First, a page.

The number of people — including children — killed or seriously injured in traffic accidents on the Isle of Wight is significantly higher than the national average.
The number of people seriously hurt or killed on the Isle of Wight’s roads has steadily increased over the past few years.
In 2016, 78 people were badly hurt or killed, rising to 82 in 2017 and 83 last year.
The latest figures, released by the Department for Transport, have revealed an average of 88 people are killed or seriously injured on roads in the south east every week.
Three people were killed on the Island last year — one pedestrian, one motorcyclist and one car driver — and more than 36 people were seriously injured in car accidents. The remaining 44 were injured.
Significantly higher than national average
According to the latest report published by the Isle of Wight Community Safety Partnership (CSP), an average of 57.7 people per 100,000 were killed or seriously injured on the roads between 2015 and 2017 — significantly higher than the national average of 40.8 people.
The number of under-16 year-olds killed or injured during the same period was 33.2 per 100,000 — ‘statistically significantly worse’ than the national average of 17.4 per 100,000.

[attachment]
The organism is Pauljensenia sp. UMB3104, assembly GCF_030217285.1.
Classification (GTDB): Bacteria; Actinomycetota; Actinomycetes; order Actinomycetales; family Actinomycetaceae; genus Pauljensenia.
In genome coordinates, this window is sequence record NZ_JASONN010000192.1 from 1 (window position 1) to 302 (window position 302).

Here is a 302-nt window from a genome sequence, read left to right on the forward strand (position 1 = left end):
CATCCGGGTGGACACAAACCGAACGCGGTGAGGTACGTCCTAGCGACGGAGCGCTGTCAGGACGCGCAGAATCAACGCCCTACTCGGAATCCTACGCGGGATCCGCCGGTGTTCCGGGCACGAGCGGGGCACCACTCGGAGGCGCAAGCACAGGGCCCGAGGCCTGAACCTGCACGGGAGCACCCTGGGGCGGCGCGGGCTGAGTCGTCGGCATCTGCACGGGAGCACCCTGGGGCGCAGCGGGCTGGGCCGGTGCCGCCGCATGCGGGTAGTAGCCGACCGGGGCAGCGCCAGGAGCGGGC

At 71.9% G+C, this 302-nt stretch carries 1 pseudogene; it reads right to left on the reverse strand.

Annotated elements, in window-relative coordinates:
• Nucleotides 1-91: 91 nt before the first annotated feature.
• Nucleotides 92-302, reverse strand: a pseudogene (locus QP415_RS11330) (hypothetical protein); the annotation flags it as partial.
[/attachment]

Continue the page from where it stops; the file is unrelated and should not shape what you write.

“An alarming picture”
Following National Road Safety Week, Joshua Harris, director of campaigns for road safety charity Brake, said:
“These findings paint an alarming picture of the danger on the south east’s roads and yet it’s what we’re all exposed to, every day, when getting about.
“We shouldn’t have to accept this level of risk as part of our daily lives and so we are calling on everyone to step up for road safety and shout out for the solutions that we know can make our roads safe.”
On the Island, the police and fire service work together to provide road safety education, which Superintendent Sarah Jackson, district police commander for the Island, said was key.
Road safety about more than policing
Speaking at a meeting of the CSP last month, she said:
“We have a really skilled set of individuals who have dealt with some very serious incidents in recent months.
“Road safety isn’t just about policing — it is very much about education.
“No matter how serious an accident is, one accident in a particular location isn’t necessarily indicative of a problem in that location and we need to look at the wider bit.
“We will always look at how we can work together to reduce that — no matter what the crime type.”
This article is from the BBC’s LDRS (Local Democracy Reporter Service) scheme, which OnTheWight is taking part in. Some alterations and additions may be been made by OnTheWight. Ed